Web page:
or a wasp gall, but it could be something like a bleached Prickly
Palm nut (Acrocomia spp.). They vary in size, can range in color
from black to bleached white and have a rough texture (before
polishing). There's a whole group of people that collect all
sorts of "sea beans" on beaches. I have a few myself,
but have never seen anything like this. Here are a few examples
(some have been polished):
Prickly Palm nuts spread across upper left area (note the white
Here's a before/after (polishing) of a Prickly Palm nut:
If I had to guess, I'd say it's a Prickly Palm nut. If
not, my next guess would be some sort of deserted, combination
mucus/sand burrow, or subsurface egg chamber made by what I
don't know, that was exposed at some point. I don't
remember the sand in Florida being that white but it's been a
while since I was there. Hope that helps! Take care, Lynn>
The sea grape doesn't have the three-fold radial symmetry of
the palm nut, and is far too thin and light anyway, so I
don't think that's right. But your idea of some sort of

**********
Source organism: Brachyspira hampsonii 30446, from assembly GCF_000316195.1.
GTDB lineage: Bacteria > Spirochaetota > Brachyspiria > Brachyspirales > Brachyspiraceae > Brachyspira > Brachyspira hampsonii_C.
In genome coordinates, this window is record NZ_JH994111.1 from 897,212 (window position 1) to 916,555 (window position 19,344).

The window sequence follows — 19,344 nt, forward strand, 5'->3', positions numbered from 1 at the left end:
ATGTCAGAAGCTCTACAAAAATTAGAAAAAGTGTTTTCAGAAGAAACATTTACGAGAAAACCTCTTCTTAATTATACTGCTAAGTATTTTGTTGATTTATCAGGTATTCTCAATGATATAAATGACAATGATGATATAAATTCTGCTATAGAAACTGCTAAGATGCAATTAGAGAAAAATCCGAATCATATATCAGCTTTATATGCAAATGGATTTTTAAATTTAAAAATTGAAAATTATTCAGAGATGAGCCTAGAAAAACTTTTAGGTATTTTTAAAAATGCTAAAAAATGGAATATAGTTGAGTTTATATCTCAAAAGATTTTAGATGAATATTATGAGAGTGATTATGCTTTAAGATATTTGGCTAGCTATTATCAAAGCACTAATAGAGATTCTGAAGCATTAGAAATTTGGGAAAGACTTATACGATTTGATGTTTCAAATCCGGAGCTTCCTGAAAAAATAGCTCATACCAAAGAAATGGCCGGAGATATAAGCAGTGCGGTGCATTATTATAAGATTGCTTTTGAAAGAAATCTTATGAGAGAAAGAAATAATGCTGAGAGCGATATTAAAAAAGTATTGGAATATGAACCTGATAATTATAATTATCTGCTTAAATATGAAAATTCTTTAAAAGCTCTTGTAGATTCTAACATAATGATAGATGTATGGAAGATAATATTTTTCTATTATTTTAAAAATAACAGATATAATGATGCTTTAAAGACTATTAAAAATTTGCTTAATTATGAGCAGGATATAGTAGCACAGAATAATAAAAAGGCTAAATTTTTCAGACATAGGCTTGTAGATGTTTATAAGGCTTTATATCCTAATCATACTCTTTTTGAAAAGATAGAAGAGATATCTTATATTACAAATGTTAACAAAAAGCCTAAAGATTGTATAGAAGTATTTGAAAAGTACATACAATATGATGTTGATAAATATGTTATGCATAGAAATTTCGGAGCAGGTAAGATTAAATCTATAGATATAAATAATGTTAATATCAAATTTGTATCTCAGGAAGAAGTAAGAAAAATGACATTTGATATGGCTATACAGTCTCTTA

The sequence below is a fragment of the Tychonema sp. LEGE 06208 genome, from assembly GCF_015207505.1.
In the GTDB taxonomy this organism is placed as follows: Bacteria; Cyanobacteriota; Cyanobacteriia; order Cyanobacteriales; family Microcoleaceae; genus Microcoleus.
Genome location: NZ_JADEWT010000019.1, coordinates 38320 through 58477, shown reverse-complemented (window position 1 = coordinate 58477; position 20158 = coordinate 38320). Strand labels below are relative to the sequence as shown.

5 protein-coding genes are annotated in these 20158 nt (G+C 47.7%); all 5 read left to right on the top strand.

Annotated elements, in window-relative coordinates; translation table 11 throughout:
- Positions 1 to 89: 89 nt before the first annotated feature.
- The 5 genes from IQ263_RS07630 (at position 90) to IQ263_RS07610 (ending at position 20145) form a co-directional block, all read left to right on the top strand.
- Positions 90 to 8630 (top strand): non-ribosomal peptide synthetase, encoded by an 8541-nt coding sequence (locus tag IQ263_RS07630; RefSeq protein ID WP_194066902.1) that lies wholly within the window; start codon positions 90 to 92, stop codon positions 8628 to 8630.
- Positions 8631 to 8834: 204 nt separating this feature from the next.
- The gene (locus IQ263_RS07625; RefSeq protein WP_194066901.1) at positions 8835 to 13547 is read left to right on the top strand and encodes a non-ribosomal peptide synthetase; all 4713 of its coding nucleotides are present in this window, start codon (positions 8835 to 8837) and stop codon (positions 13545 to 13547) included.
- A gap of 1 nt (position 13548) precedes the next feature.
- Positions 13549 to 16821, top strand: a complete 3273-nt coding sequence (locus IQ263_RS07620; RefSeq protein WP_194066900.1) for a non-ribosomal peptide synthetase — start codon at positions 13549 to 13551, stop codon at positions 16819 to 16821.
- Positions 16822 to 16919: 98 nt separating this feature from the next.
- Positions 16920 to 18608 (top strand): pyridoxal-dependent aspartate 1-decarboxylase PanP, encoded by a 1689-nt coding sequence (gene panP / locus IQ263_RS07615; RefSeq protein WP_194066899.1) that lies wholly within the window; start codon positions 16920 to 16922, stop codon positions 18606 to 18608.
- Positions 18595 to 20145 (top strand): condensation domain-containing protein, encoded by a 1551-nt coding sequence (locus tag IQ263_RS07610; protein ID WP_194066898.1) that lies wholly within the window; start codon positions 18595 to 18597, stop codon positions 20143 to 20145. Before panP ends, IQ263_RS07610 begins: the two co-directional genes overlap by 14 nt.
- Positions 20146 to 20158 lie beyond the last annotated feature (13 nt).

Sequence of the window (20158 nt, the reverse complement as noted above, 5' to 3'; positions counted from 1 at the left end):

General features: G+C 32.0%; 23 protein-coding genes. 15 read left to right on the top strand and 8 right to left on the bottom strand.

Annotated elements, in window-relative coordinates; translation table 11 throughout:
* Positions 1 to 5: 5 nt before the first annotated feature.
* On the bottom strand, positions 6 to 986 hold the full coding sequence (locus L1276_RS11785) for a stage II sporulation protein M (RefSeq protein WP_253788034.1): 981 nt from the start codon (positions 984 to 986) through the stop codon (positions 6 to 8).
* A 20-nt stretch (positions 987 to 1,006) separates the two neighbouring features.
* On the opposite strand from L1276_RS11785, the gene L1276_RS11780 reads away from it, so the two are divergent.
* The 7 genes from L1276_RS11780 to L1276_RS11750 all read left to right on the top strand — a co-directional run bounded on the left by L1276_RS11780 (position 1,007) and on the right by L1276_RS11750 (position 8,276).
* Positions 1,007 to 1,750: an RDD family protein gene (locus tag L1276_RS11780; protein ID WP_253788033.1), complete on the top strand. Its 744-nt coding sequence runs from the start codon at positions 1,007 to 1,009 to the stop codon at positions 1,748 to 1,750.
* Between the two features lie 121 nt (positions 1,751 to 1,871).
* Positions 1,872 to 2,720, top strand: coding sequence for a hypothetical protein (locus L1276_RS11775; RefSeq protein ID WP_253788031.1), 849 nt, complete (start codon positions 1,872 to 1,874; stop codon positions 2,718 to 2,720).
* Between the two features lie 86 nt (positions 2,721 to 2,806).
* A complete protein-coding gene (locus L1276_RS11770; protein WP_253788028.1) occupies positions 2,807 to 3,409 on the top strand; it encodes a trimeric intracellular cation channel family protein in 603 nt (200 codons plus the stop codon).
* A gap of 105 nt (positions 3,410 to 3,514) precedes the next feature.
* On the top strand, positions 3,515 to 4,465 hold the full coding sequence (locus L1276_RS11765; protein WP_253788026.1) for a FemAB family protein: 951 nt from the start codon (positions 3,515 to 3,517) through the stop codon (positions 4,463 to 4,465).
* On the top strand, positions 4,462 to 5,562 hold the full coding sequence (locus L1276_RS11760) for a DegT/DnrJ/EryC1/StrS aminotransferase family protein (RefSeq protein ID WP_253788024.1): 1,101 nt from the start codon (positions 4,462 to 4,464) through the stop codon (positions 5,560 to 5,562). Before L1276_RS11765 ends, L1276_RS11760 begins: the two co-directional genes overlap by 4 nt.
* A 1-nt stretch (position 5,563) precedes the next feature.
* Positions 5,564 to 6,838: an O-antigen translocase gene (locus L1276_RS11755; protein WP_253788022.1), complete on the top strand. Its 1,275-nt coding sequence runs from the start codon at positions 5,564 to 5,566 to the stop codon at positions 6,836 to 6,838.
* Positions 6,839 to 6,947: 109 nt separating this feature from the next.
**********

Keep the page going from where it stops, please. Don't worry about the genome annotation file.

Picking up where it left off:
hardened burrow makes sense. Dried mucous would give the
glossiness I'm seeing, and it could easily be stuck together
from sand. What sorts of animals lay eggs in subsurface
|Unknown Pink Growth: Foraminiferan --
<Hey Debbie, Lynn here today!>
When I designed my acrylic 35 gallon SPS tank, I had a 10 gallon
refugium set up to be next to it as a display refugium. I used pond
foam to create a sort of dark cave for the Rusty goby and
peppermint shrimp that I put in there along with some rubble,
hitchhiker bivalves, sponges and the like. This section gets no
light except for ambient room light and you still need a flashlight
to see in it. I had sun corals in there, also, but moved them, as
you can see there's a baby that got left behind.
<Yep, I see it.>